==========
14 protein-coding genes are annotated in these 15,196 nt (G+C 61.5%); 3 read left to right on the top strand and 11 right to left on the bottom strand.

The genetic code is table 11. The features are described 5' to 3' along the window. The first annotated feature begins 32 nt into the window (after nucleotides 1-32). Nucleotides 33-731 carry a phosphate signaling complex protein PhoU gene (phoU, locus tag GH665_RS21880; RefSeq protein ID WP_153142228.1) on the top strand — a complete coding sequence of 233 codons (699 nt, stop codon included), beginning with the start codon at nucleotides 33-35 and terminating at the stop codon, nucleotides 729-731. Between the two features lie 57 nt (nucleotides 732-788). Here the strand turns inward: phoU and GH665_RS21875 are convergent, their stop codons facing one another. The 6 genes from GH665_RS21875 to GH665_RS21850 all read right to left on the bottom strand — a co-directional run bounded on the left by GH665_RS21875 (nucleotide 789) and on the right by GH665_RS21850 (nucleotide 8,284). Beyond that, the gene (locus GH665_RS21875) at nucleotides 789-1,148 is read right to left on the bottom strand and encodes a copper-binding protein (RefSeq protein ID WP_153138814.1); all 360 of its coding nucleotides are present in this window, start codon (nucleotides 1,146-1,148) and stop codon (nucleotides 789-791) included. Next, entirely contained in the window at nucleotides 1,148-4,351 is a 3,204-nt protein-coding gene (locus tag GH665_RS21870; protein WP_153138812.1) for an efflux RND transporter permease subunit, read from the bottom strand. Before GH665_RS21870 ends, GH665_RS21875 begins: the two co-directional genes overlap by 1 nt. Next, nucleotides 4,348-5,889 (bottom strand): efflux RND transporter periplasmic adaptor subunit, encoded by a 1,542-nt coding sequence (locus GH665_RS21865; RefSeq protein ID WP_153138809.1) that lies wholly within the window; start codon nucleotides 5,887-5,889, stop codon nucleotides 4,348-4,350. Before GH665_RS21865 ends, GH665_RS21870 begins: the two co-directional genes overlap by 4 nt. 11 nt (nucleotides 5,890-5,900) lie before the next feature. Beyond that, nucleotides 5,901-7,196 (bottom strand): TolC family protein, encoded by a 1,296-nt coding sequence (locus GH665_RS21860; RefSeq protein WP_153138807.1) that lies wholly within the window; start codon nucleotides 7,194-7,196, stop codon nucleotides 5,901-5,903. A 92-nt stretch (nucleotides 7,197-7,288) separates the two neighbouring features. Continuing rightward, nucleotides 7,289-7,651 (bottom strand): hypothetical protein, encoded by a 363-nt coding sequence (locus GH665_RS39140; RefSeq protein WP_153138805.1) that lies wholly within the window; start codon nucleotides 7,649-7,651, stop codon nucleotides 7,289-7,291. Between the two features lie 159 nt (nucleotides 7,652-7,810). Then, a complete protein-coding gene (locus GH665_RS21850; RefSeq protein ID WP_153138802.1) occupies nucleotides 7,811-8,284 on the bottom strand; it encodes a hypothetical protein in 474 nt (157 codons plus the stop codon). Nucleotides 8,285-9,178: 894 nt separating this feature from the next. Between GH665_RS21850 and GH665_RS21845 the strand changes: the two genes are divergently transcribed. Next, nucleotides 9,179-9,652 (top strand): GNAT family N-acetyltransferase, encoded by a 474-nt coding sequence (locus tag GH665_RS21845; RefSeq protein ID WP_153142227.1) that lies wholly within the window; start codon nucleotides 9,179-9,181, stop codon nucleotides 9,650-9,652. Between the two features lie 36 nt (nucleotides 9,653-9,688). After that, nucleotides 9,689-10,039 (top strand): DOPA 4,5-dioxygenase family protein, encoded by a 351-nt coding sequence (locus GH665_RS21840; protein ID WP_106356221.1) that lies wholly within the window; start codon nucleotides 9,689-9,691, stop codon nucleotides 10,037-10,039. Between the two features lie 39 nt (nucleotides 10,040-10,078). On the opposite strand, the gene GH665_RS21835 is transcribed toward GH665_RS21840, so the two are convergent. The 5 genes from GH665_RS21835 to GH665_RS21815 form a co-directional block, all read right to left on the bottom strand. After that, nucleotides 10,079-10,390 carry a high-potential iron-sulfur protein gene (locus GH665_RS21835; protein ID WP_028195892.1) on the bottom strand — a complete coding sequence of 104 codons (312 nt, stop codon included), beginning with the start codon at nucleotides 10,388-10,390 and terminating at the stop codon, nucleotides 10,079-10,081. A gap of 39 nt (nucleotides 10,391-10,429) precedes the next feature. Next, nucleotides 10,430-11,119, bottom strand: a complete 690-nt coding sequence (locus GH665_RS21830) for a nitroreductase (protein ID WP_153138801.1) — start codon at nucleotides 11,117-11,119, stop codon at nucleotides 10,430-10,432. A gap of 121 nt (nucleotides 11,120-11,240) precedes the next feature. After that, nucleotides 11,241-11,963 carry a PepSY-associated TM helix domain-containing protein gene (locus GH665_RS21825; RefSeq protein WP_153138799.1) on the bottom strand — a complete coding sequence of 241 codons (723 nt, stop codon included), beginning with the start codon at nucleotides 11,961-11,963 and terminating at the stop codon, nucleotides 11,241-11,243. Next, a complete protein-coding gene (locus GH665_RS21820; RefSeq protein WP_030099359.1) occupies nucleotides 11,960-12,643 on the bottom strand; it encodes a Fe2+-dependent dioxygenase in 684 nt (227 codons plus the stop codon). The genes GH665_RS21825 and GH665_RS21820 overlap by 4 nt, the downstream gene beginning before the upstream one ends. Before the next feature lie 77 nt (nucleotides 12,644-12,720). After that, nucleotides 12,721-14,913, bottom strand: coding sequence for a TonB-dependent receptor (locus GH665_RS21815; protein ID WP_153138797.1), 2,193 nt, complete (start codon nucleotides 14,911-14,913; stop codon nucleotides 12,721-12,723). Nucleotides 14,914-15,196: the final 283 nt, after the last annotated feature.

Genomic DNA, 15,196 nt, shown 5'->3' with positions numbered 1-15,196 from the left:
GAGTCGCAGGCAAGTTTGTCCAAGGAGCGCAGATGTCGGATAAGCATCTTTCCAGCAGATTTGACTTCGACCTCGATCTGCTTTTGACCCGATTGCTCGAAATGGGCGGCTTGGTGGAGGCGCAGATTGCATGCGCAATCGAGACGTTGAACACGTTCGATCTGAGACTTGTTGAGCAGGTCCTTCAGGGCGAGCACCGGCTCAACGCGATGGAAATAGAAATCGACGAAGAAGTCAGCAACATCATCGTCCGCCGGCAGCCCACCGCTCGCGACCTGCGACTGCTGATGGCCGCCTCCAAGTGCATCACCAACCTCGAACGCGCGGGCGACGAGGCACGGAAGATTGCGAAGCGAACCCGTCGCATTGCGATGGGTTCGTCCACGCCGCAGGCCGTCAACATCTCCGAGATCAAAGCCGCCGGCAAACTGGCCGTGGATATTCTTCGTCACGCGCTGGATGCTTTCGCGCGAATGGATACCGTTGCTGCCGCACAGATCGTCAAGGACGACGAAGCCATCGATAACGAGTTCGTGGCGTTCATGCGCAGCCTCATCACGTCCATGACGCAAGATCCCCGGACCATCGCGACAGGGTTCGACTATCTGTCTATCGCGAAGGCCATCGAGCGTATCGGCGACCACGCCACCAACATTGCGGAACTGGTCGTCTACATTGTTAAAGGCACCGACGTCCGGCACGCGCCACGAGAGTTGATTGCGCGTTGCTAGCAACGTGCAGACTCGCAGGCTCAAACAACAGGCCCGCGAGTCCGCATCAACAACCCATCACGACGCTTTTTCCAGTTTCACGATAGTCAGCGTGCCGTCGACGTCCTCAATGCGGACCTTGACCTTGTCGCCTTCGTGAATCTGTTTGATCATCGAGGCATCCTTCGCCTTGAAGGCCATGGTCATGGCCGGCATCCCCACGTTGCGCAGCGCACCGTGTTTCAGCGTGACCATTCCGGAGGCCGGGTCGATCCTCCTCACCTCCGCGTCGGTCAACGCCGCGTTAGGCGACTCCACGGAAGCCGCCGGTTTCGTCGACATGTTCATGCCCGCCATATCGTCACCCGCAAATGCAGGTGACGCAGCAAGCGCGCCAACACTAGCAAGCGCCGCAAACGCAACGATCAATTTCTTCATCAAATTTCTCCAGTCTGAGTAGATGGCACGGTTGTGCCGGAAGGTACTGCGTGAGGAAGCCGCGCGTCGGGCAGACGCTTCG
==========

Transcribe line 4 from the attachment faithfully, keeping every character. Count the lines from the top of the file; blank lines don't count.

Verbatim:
GAGTCGCAGGCAAGTTTGTCCAAGGAGCGCAGATGTCGGATAAGCATCTTTCCAGCAGATTTGACTTCGACCTCGATCTGCTTTTGACCCGATTGCTCGAAATGGGCGGCTTGGTGGAGGCGCAGATTGCATGCGCAATCGAGACGTTGAACACGTTCGATCTGAGACTTGTTGAGCAGGTCCTTCAGGGCGAGCACCGGCTCAACGCGATGGAAATAGAAATCGACGAAGAAGTCAGCAACATCATCGTCCGCCGGCAGCCCACCGCTCGCGACCTGCGACTGCTGATGGCCGCCTCCAAGTGCATCACCAACCTCGAACGCGCGGGCGACGAGGCACGGAAGATTGCGAAGCGAACCCGTCGCATTGCGATGGGTTCGTCCACGCCGCAGGCCGTCAACATCTCCGAGATCAAAGCCGCCGGCAAACTGGCCGTGGATATTCTTCGTCACGCGCTGGATGCTTTCGCGCGAATGGATACCGTTGCTGCCGCACAGATCGTCAAGGACGACGAAGCCATCGATAACGAGTTCGTGGCGTTCATGCGCAGCCTCATCACGTCCATGACGCAAGATCCCCGGACCATCGCGACAGGGTTCGACTATCTGTCTATCGCGAAGGCCATCGAGCGTATCGGCGACCACGCCACCAACATTGCGGAACTGGTCGTCTACATTGTTAAAGGCACCGACGTCCGGCACGCGCCACGAGAGTTGATTGCGCGTTGCTAGCAACGTGCAGACTCGCAGGCTCAAACAACAGGCCCGCGAGTCCGCATCAACAACCCATCACGACGCTTTTTCCAGTTTCACGATAGTCAGCGTGCCGTCGACGTCCTCAATGCGGACCTTGACCTTGTCGCCTTCGTGAATCTGTTTGATCATCGAGGCATCCTTCGCCTTGAAGGCCATGGTCATGGCCGGCATCCCCACGTTGCGCAGCGCACCGTGTTTCAGCGTGACCATTCCGGAGGCCGGGTCGATCCTCCTCACCTCCGCGTCGGTCAACGCCGCGTTAGGCGACTCCACGGAAGCCGCCGGTTTCGTCGACATGTTCATGCCCGCCATATCGTCACCCGCAAATGCAGGTGACGCAGCAAGCGCGCCAACACTAGCAAGCGCCGCAAACGCAACGATCAATTTCTTCATCAAATTTCTCCAGTCTGAGTAGATGGCACGGTTGTGCCGGAAGGTACTGCGTGAGGAAGCCGCGCGTCGGGCAGACGCTTCG